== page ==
Next semester, Long T. Bui will be joining the University in the American Studies Department to teach Asian American Studies as a visiting assistant professor on a one-year renewable contract.
Bui has a Ph.D. in Ethnic Studies from the University of California, San Diego, and currently holds the prestigious Chancellor Postdoctoral Research Fellowship in Asian American Studies at the University of Illinois, Champaign-Urbana. His studies focus on using the intersections of race, gender, and sexuality to discuss geopolitical warfare, globalization, identity, and culture, with an emphasis on Asians in relation to other races and cultures.
Professor of American Studies Patricia Hill expressed the department’s excitement at having its request for a visiting assistant professor of Asian American Studies approved.
“More than a decade ago, American Studies had participated in the Freeman Asian American initiative at Wesleyan with the hope that bringing distinguished visiting scholars and postdoctoral fellows in Asian American history would lead eventually to a tenure line appointment in that field,” Hill said. “Since the Initiative ended in 2005, only Asian American literature has been available in the Wesleyan curriculum. Current students, led by Alton Wang [’16], approached American Studies about the possibility of expanding the Asian American component of our race and ethnicity concentration beyond a literary focus. Since we had long supported such a curricular development, the department voted unanimously to submit a request for a visiting professor in this field.”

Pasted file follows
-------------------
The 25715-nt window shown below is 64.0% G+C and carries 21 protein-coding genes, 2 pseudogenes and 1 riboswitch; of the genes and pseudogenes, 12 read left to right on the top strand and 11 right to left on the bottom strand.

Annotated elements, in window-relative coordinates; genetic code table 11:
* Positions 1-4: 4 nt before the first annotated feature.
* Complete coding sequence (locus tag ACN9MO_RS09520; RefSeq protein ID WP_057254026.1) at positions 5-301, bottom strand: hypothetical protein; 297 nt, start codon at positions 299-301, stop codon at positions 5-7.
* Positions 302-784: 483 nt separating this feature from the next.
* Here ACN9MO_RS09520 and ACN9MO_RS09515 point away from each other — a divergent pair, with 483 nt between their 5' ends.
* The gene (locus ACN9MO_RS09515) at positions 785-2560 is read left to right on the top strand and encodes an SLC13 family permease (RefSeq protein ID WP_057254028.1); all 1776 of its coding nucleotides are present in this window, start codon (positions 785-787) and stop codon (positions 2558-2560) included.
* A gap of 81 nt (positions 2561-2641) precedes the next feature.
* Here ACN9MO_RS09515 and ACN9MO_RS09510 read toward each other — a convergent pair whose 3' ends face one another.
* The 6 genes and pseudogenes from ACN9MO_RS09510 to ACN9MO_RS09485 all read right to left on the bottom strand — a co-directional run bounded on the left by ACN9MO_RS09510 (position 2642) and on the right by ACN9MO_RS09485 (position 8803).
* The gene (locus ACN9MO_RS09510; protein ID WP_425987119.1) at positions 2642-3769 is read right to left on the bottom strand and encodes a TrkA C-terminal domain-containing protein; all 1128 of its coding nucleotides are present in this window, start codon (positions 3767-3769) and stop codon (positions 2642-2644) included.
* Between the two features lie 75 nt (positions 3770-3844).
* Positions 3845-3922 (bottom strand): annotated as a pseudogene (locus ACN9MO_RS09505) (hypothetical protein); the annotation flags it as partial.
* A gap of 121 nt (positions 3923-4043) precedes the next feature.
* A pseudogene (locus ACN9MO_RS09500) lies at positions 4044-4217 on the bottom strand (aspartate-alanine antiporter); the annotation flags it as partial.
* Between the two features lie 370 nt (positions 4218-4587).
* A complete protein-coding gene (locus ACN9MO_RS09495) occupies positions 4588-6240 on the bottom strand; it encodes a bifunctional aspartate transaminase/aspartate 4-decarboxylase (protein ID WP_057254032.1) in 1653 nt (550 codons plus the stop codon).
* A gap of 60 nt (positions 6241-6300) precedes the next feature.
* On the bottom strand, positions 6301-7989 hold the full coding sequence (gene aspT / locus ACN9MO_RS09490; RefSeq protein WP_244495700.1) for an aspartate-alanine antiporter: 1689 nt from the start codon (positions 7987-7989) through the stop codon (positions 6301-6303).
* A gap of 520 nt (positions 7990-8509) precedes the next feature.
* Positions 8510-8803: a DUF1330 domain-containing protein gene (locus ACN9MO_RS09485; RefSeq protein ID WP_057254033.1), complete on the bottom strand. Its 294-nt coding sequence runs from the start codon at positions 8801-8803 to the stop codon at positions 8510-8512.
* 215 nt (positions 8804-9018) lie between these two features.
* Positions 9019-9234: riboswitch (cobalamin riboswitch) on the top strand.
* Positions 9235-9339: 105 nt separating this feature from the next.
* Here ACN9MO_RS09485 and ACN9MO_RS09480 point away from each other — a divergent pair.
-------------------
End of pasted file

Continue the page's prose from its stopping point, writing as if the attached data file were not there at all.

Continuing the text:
Wang, Chair of the Asian American Student Collective, expanded on the importance of having a professor who is so involved in Asian American studies on campus.
“I’m really excited that Professor Bui will be joining us,” Wang said. “One thing I’ve said repeatedly over the course of this year is that I believe that we have a right to learn about our own histories and identities, and the addition of Asian American history and other courses taught by Professor Bui is a step forward in the right direction.”
In the fall, Bui will be teaching a lecture/discussion course on Asian American History (AMST304) and a seminar on Techno-Orientalism (AMST304). In the spring, he will teach a lecture discussion class on Asian Americans and Popular Culture (AMST220), a seminar on Comparative Asian and Latino/a Immigrant Experiences (AMST336), and a seminar on Asian American Gender & Sexuality in Historical Perspective (AMST340).
Hill said the classes suggested by Bui were new and interesting, and she expressed her hopes that many students will also appreciate them.
“We found the courses that he proposed to offer at Wesleyan quite compelling,” Hill said. “They will not only be important additions to the American Studies curriculum, but will also contribute to others areas in the Wesleyan curriculum with which they intersect, including the College of East Asian Studies, Feminist, Gender and Sexuality Studies, History, and the Science in Society Program.”
Professor of English and American Studies and Chair of the American Studies Department Joel Pfister echoed Hill.
“[Bui’s] teaching and scholarship on Asian American [culture] meshes with several foundational concerns, approaches, and fields investigated by the American Studies faculty: ethnic studies, mass-cultural and media studies, queer studies, feminist studies, and transnational American Studies,” Pfister said. “Clearly, his work on Asian American history is crucial for us.”
According to Wang, the classes that Bui will teach are going to provide a new opportunity in the classroom for students.
“Asian American Studies and other Ethnic Studies programs and courses are important because they illuminate the voices and experiences traditional curriculums erase and wash away,” Wang said. “To say that our [curriculum] is satisfactory or expansive enough without giving strength to these fields is misleading and wrong. I’m looking forward for students who are interested to be able to take these courses, see themselves in the pages of the texts and be at the forefront of classroom discussions.”
Bui was unavailable to comment due to a scheduling conflict.